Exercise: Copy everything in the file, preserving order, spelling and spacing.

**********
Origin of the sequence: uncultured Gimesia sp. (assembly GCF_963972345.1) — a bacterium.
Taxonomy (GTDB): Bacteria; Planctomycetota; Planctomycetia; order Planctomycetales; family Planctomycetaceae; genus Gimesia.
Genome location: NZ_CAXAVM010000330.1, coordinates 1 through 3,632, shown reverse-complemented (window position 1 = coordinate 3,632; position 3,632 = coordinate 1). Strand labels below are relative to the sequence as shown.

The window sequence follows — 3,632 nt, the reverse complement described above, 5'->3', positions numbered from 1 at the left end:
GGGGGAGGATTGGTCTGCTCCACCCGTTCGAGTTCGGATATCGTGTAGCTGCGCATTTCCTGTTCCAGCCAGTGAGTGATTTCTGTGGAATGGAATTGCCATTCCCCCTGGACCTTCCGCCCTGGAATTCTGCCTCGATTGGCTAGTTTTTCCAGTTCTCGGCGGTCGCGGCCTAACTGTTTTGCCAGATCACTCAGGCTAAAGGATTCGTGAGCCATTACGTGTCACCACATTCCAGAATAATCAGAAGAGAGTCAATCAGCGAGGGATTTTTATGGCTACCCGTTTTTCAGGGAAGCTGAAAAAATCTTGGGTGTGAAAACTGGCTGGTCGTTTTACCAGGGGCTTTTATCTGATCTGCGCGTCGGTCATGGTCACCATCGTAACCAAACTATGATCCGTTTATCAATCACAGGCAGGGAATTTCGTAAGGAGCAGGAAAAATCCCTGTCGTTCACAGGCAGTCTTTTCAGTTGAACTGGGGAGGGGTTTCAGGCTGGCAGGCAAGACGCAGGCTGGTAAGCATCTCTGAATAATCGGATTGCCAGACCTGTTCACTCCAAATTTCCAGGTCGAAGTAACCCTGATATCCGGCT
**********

Origin of the sequence: uncultured Gimesia sp. (assembly GCF_963972345.1) — a bacterium.
Taxonomy (GTDB): Bacteria; Planctomycetota; Planctomycetia; order Planctomycetales; family Planctomycetaceae; genus Gimesia.
Genome location: NZ_CAXAVM010000330.1, coordinates 1 through 3,632, shown reverse-complemented (window position 1 = coordinate 3,632; position 3,632 = coordinate 1). Strand labels below are relative to the sequence as shown.

The window sequence follows — 3,632 nt, the reverse complement described above, 5'->3', positions numbered from 1 at the left end:
GGGGGAGGATTGGTCTGCTCCACCCGTTCGAGTTCGGATATCGTGTAGCTGCGCATTTCCTGTTCCAGCCAGTGAGTGATTTCTGTGGAATGGAATTGCCATTCCCCCTGGACCTTCCGCCCTGGAATTCTGCCTCGATTGGCTAGTTTTTCCAGTTCTCGGCGGTCGCGGCCTAACTGTTTTGCCAGATCACTCAGGCTAAAGGATTCGTGAGCCATTACGTGTCACCACATTCCAGAATAATCAGAAGAGAGTCAATCAGCGAGGGATTTTTATGGCTACCCGTTTTTCAGGGAAGCTGAAAAAATCTTGGGTGTGAAAACTGGCTGGTCGTTTTACCAGGGGCTTTTATCTGATCTGCGCGTCGGTCATGGTCACCATCGTAACCAAACTATGATCCGTTTATCAATCACAGGCAGGGAATTTCGTAAGGAGCAGGAAAAATCCCTGTCGTTCACAGGCAGTCTTTTCAGTTGAACTGGGGAGGGGTTTCAGGCTGGCAGGCAAGACGCAGGCTGGTAAGCATCTCTGAATAATCGGATTGCCAGACCTGTTCACTCCAAATTTCCAGGTCGAAGTAACCCTGATATCCGGCT